In opening the conversation to the floor, Dele described municipal failure as an urgent and vital problem that will unsettle, divide and break our country. He referred to the core issues of accountability, especially in terms of procurement and contract management; design problems concerning the regulatory environment; capacity problems; and the rent seeking which is “at the heart of our darkness”. He noted the correlation between better resourced provinces of Gauteng and Western Cape, and the performance of their local authorities. Are we too focused on getting good people into government – should we not be thinking about blockchain and other technologies to address graft? he asked.
The conversation that followed flowed around the issues of levels of government and the effectiveness that can be assumed in different models: a unitary state rather than provinces; mechanisms to deploy the right skills and technology into district hubs (the district development model) with shared services for municipalities; the scourge of “poli-officials”, or officials who follow politicians’ instructions, rather than who genuinely operate as public servants. “I’ve seen clients washing their hands of delivery and deciding just to focus on compliance,” said Yoliswa Msweli. How might we delink party-politics from local government?
Mike Mulcahy pointed out an obvious failing in the current checks and balances: “You can’t fix an ethical problem with a system or compliance requirements,” he said, adding that while auditors can report on spending, they don’t interrogate the efficiency of that spending, “whether it was a band-aid or a thoughtful solution”, especially with regard to the stress points of city-making, like energy, water and waste considerations. Referring to Parks’ comment that the current system perversely incentivises inaction, he said: “We need to shift the focus from scarcity and risk aversion into understanding the asset base and the opportunity for municipalities to leverage their asset base to buy better services that are more sustainable and which support their communities.
“Managers and CFOs have to decide how to make this shift.”
But how do we get our best people to apply their minds to the system? Bongiwe Njobe, who has deep experience across both public and private sectors, argued for differential remuneration and incentivisation which would attract South Africa’s best minds to go and solve for these problems which are at the heart of development. In the comments scroll, the call for purpose-driven and outcomes-invested public servants struck a chord, with one of the responders calling to build public sector capacity “such that younger, energetic, dedicated practitioner can render much needed services with future in mind – late millennials and Z Gens will be reaping the fruits of whatever seeds are planted now – good or bad, worsening poverty or prosperity at local level.”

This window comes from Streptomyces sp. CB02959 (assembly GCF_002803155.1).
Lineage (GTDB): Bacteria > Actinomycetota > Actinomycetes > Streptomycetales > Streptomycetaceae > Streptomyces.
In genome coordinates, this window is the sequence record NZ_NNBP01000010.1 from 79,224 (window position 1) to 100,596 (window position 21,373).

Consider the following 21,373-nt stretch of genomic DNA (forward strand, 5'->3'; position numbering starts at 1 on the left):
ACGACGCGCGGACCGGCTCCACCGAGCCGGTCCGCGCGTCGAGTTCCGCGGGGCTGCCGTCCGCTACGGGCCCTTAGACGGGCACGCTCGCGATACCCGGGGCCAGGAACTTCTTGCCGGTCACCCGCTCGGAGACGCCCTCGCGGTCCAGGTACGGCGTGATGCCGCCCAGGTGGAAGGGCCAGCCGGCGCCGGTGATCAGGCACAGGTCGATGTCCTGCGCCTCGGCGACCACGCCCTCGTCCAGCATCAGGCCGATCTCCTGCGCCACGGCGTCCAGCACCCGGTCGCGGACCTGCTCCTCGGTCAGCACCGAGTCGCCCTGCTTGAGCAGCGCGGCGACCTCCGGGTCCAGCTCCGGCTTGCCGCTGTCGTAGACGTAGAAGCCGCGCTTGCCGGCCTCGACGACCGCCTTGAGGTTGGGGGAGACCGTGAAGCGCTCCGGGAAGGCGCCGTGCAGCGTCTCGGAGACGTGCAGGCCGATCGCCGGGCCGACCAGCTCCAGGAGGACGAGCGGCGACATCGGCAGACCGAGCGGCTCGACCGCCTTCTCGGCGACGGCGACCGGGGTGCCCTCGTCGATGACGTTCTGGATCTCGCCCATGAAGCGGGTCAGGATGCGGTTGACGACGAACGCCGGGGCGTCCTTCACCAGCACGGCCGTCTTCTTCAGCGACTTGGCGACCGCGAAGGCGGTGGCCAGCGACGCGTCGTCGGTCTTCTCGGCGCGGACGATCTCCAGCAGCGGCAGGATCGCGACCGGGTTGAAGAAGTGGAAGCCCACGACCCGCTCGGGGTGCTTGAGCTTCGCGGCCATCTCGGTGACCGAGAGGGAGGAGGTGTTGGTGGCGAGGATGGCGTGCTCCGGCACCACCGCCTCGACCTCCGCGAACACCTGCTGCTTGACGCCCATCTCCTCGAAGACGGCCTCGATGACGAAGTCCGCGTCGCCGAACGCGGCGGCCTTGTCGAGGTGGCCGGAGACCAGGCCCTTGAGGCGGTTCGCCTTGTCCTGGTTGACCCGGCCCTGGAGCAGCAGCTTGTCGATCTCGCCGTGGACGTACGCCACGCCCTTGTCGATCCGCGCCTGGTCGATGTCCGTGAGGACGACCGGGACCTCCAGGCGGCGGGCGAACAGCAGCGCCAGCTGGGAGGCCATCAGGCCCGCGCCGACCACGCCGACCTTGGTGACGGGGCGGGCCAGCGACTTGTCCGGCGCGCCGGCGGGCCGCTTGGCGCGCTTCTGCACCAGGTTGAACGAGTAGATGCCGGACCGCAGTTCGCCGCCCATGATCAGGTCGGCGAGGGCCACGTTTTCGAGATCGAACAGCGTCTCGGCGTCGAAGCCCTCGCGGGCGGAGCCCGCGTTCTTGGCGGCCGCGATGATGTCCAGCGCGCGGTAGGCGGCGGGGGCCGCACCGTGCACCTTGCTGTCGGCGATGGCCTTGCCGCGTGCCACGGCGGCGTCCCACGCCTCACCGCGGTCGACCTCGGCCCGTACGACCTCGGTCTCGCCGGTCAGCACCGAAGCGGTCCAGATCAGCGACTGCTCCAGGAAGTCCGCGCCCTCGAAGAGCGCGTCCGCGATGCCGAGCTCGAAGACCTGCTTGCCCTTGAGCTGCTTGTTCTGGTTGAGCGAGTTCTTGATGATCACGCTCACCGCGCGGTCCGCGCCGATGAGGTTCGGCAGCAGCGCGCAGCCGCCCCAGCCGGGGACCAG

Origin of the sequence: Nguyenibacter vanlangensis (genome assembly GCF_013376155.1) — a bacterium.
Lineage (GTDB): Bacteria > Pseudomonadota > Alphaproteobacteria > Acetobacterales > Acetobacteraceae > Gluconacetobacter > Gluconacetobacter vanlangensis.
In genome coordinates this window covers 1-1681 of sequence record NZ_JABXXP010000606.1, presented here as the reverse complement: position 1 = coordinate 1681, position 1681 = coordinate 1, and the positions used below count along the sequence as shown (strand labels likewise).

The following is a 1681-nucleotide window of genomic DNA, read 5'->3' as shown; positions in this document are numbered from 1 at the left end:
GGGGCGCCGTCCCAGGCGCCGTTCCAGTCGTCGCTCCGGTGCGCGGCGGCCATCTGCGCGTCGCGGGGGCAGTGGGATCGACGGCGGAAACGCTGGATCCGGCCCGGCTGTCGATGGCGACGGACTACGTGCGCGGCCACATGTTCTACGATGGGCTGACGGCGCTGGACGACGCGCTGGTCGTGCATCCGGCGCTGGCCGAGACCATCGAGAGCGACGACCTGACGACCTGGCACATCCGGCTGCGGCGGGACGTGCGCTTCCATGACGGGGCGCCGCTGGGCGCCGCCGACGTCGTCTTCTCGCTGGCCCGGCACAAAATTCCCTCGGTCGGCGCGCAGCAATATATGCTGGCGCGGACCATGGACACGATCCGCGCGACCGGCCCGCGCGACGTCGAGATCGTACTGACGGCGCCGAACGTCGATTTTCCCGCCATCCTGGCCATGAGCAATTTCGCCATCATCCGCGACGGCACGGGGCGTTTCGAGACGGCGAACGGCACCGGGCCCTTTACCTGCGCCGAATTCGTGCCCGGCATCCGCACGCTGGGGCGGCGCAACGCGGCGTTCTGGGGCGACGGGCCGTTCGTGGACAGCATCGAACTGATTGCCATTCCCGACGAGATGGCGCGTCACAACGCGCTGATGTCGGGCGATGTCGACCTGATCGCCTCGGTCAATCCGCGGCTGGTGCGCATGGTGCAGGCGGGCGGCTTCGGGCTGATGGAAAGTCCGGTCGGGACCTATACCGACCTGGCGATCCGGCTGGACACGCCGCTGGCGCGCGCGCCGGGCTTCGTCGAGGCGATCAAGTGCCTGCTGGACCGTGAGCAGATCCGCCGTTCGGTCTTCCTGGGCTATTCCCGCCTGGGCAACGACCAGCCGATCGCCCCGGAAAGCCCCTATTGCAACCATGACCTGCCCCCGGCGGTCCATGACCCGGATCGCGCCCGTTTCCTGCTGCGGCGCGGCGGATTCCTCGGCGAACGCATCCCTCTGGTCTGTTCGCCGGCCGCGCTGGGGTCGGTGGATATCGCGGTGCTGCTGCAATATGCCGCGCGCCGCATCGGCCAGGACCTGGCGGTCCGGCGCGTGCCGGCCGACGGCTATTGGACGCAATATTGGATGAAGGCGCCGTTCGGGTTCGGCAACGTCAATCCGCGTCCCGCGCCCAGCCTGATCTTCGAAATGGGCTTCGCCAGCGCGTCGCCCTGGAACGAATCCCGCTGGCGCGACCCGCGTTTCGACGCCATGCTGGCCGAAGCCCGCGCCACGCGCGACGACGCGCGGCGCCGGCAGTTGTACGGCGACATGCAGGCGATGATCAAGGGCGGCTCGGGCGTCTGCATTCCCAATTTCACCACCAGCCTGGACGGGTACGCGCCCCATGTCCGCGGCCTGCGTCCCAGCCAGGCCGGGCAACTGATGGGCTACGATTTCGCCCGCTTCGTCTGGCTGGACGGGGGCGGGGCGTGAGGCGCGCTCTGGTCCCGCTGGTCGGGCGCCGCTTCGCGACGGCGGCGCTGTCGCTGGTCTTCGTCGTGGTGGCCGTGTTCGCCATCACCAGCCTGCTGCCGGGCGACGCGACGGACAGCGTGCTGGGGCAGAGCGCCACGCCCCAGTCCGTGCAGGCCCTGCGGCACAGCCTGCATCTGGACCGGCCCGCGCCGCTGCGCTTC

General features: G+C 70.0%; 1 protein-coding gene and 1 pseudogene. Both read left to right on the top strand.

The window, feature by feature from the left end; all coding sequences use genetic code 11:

This conversation has continued intensely since the Dialogue with many saying that the urgency is understated and that the opportunity to build an improved relationship between government, academia and the private sector is available. Tsakani believes that basic and significant improvements can be made.
Utilising the developing District model to build Internal audit, engineering and other capacity is support of less resourced municipalities is one initiative. Shiva says that small improvements in financial wastage can release much money for testing innovative approaches to governing municipal finance. The use of block chain and AI to manage the controls from budget to procurement and then audit is another. Government is open to revisiting regulation to streamline systems. The professionalising of the civil service is vital but longer term.
Parks stressed that to make a career in the public sector attractive to our best people, a deep culture change is needed. “Many people leave because their time is spent sitting in meetings, writing reports, and defending reports,” he said. In the end, Tsakani noted it comes down to leadership. Strengthening political, administrative and operational leadership is foundational: until then, reducing the compliance burden, and introducing useful technologies alone won’t allow government to attract the right people into that right environment.
Further reading: download the auditor-general’s municipal audit results.